Georgia Criminal Appellate Law Blog Offering Insight and Commentary on Appellate Law and Criminal Trial Practice

Tag Archives: Exclusionary Rule

Lessons I Learned from This Month’s Appellate Losses

Posted in Georgia Court of Appeals, Supreme Court of Georgia, Uncategorized

It’s been a bad month for my most recent crop of Supreme Court cases, both in terms of cases where I represent the party and in cases where I am amicus counsel. But I try to learn from them all. And here’s my takeaway from the month. To have and cite a case is not… Continue Reading

Is the Exclusionary Rule the New Hot Appellate Issue in Georgia?

Posted in News, Supreme Court of Georgia

If any case qualifies as an old chestnut, it would be Mapp v. Ohio, the landmark case that provided that evidence gathered in violation of a suspect’s Fourth Amendment rights should be excluded from use at trial. Restricting the use of illegally-gathered evidence is the punishment for the illegal conduct. If there’s a case that… Continue Reading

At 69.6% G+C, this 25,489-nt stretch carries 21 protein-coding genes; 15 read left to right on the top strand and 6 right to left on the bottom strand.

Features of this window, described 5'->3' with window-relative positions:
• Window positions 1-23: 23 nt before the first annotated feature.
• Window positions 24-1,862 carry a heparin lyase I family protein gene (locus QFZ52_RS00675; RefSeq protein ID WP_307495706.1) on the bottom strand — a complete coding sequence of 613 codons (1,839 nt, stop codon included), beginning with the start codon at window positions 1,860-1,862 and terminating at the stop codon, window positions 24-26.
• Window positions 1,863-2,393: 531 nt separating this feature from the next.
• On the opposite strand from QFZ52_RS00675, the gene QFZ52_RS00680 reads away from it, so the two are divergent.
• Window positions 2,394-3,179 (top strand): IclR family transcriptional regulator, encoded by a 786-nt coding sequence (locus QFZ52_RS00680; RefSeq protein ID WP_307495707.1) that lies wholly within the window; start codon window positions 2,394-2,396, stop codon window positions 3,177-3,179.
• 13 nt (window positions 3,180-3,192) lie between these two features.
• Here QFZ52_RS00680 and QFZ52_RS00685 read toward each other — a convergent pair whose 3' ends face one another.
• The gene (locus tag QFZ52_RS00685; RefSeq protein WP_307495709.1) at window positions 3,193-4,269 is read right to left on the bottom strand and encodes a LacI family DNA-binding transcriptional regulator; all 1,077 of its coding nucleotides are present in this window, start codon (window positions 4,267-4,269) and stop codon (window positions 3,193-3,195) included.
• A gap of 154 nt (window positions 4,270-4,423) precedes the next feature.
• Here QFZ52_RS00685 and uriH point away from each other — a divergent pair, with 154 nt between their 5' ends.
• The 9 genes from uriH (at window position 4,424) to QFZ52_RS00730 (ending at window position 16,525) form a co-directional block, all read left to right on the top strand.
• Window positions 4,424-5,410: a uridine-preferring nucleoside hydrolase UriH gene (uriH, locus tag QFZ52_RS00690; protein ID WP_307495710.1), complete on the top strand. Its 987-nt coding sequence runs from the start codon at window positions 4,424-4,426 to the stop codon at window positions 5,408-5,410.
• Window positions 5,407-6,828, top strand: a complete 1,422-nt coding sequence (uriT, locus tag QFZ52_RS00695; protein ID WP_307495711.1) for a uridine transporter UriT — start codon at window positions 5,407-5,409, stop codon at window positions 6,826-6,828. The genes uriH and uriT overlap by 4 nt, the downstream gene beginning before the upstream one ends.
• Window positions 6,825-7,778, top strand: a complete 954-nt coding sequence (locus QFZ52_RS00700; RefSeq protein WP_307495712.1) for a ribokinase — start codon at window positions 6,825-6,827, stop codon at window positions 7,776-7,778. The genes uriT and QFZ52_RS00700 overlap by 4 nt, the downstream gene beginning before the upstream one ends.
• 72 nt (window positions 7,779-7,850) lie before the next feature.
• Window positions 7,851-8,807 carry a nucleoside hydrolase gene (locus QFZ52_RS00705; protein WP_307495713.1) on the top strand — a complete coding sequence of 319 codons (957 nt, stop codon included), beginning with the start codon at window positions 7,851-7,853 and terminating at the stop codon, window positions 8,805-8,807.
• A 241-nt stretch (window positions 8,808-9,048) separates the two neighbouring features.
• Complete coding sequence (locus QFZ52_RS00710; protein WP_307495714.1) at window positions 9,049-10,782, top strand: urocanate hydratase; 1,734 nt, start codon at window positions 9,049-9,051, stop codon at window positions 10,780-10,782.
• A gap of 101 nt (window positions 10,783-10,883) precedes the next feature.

Supreme Court of Georgia Grants Cert. Petitions in Three Criminal Cases

Posted in News, Opinions and Analysis

The Supreme Court of Georgia is back in full swing. The Court has already heard oral argument in several sessions. Yesterday, the Court granted certiorari petitions on three criminal cases. Each case has important implications for the criminal defense bar. While I am not entirely thrilled with some of the decisions the Court has made… Continue Reading